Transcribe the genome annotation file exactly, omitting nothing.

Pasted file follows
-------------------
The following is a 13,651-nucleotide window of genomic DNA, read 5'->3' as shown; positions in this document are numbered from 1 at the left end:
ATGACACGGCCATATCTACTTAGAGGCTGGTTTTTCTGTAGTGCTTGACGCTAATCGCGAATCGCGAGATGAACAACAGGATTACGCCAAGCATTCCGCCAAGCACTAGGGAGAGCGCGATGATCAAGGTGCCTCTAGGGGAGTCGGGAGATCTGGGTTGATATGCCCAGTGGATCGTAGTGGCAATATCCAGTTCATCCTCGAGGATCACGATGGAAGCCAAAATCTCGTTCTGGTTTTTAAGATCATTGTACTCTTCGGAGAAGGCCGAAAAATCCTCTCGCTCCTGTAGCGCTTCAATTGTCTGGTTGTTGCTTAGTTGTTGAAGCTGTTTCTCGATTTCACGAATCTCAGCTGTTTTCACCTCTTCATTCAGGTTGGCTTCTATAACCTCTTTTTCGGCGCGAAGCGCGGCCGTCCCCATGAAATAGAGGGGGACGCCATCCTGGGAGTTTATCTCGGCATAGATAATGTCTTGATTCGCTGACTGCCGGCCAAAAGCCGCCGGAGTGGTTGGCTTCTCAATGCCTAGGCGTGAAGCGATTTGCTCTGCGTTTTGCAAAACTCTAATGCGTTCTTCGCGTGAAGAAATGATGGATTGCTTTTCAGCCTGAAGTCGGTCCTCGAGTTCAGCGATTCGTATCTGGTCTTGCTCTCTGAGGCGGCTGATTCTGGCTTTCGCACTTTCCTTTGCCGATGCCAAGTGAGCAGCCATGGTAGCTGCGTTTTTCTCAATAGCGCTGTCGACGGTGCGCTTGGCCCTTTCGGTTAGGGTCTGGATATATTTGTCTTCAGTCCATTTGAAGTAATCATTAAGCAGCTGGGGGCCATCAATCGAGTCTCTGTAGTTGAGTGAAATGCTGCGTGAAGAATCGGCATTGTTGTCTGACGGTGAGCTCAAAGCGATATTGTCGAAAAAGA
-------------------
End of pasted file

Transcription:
The following is a 13,651-nucleotide window of genomic DNA, read 5'->3' as shown; positions in this document are numbered from 1 at the left end:
ATGACACGGCCATATCTACTTAGAGGCTGGTTTTTCTGTAGTGCTTGACGCTAATCGCGAATCGCGAGATGAACAACAGGATTACGCCAAGCATTCCGCCAAGCACTAGGGAGAGCGCGATGATCAAGGTGCCTCTAGGGGAGTCGGGAGATCTGGGTTGATATGCCCAGTGGATCGTAGTGGCAATATCCAGTTCATCCTCGAGGATCACGATGGAAGCCAAAATCTCGTTCTGGTTTTTAAGATCATTGTACTCTTCGGAGAAGGCCGAAAAATCCTCTCGCTCCTGTAGCGCTTCAATTGTCTGGTTGTTGCTTAGTTGTTGAAGCTGTTTCTCGATTTCACGAATCTCAGCTGTTTTCACCTCTTCATTCAGGTTGGCTTCTATAACCTCTTTTTCGGCGCGAAGCGCGGCCGTCCCCATGAAATAGAGGGGGACGCCATCCTGGGAGTTTATCTCGGCATAGATAATGTCTTGATTCGCTGACTGCCGGCCAAAAGCCGCCGGAGTGGTTGGCTTCTCAATGCCTAGGCGTGAAGCGATTTGCTCTGCGTTTTGCAAAACTCTAATGCGTTCTTCGCGTGAAGAAATGATGGATTGCTTTTCAGCCTGAAGTCGGTCCTCGAGTTCAGCGATTCGTATCTGGTCTTGCTCTCTGAGGCGGCTGATTCTGGCTTTCGCACTTTCCTTTGCCGATGCCAAGTGAGCAGCCATGGTAGCTGCGTTTTTCTCAATAGCGCTGTCGACGGTGCGCTTGGCCCTTTCGGTTAGGGTCTGGATATATTTGTCTTCAGTCCATTTGAAGTAATCATTAAGCAGCTGGGGGCCATCAATCGAGTCTCTGTAGTTGAGTGAAATGCTGCGTGAAGAATCGGCATTGTTGTCTGACGGTGAGCTCAAAGCGATATTGTCGAAAAAGA